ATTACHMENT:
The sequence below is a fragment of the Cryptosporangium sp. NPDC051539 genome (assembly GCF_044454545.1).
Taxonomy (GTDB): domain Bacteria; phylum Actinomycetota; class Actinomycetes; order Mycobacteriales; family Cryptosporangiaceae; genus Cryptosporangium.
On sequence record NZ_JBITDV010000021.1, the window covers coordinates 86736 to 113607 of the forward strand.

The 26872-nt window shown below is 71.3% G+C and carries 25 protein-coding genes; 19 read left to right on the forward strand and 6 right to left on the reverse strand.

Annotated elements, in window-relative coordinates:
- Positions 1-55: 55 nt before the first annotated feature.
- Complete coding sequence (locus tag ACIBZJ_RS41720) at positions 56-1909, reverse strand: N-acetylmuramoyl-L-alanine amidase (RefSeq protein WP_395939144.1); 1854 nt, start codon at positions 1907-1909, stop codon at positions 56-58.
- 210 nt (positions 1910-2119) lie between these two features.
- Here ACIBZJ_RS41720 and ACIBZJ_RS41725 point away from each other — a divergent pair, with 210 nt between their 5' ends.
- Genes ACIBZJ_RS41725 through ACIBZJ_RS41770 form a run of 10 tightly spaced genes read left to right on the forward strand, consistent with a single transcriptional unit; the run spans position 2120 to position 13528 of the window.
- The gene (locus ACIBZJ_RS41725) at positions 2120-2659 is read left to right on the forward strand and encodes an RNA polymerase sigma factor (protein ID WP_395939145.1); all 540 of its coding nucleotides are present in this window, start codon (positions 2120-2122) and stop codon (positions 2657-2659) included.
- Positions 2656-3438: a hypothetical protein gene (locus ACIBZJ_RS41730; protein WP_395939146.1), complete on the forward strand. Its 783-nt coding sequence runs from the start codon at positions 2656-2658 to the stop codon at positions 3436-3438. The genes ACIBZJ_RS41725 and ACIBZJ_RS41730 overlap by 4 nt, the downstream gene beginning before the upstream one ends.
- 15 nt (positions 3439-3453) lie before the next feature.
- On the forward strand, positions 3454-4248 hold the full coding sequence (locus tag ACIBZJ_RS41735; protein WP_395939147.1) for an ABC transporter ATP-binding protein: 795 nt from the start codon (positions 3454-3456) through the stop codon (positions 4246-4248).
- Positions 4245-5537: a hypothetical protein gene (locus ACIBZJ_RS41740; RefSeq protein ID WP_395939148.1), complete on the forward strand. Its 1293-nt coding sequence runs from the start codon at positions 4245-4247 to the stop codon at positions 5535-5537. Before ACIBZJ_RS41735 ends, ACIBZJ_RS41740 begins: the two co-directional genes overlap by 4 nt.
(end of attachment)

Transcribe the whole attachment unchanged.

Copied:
The sequence below is a fragment of the Cryptosporangium sp. NPDC051539 genome (assembly GCF_044454545.1).
Taxonomy (GTDB): domain Bacteria; phylum Actinomycetota; class Actinomycetes; order Mycobacteriales; family Cryptosporangiaceae; genus Cryptosporangium.
On sequence record NZ_JBITDV010000021.1, the window covers coordinates 86736 to 113607 of the forward strand.

The 26872-nt window shown below is 71.3% G+C and carries 25 protein-coding genes; 19 read left to right on the forward strand and 6 right to left on the reverse strand.

Annotated elements, in window-relative coordinates:
- Positions 1-55: 55 nt before the first annotated feature.
- Complete coding sequence (locus tag ACIBZJ_RS41720) at positions 56-1909, reverse strand: N-acetylmuramoyl-L-alanine amidase (RefSeq protein WP_395939144.1); 1854 nt, start codon at positions 1907-1909, stop codon at positions 56-58.
- 210 nt (positions 1910-2119) lie between these two features.
- Here ACIBZJ_RS41720 and ACIBZJ_RS41725 point away from each other — a divergent pair, with 210 nt between their 5' ends.
- Genes ACIBZJ_RS41725 through ACIBZJ_RS41770 form a run of 10 tightly spaced genes read left to right on the forward strand, consistent with a single transcriptional unit; the run spans position 2120 to position 13528 of the window.
- The gene (locus ACIBZJ_RS41725) at positions 2120-2659 is read left to right on the forward strand and encodes an RNA polymerase sigma factor (protein ID WP_395939145.1); all 540 of its coding nucleotides are present in this window, start codon (positions 2120-2122) and stop codon (positions 2657-2659) included.
- Positions 2656-3438: a hypothetical protein gene (locus ACIBZJ_RS41730; protein WP_395939146.1), complete on the forward strand. Its 783-nt coding sequence runs from the start codon at positions 2656-2658 to the stop codon at positions 3436-3438. The genes ACIBZJ_RS41725 and ACIBZJ_RS41730 overlap by 4 nt, the downstream gene beginning before the upstream one ends.
- 15 nt (positions 3439-3453) lie before the next feature.
- On the forward strand, positions 3454-4248 hold the full coding sequence (locus tag ACIBZJ_RS41735; protein WP_395939147.1) for an ABC transporter ATP-binding protein: 795 nt from the start codon (positions 3454-3456) through the stop codon (positions 4246-4248).
- Positions 4245-5537: a hypothetical protein gene (locus ACIBZJ_RS41740; RefSeq protein ID WP_395939148.1), complete on the forward strand. Its 1293-nt coding sequence runs from the start codon at positions 4245-4247 to the stop codon at positions 5535-5537. Before ACIBZJ_RS41735 ends, ACIBZJ_RS41740 begins: the two co-directional genes overlap by 4 nt.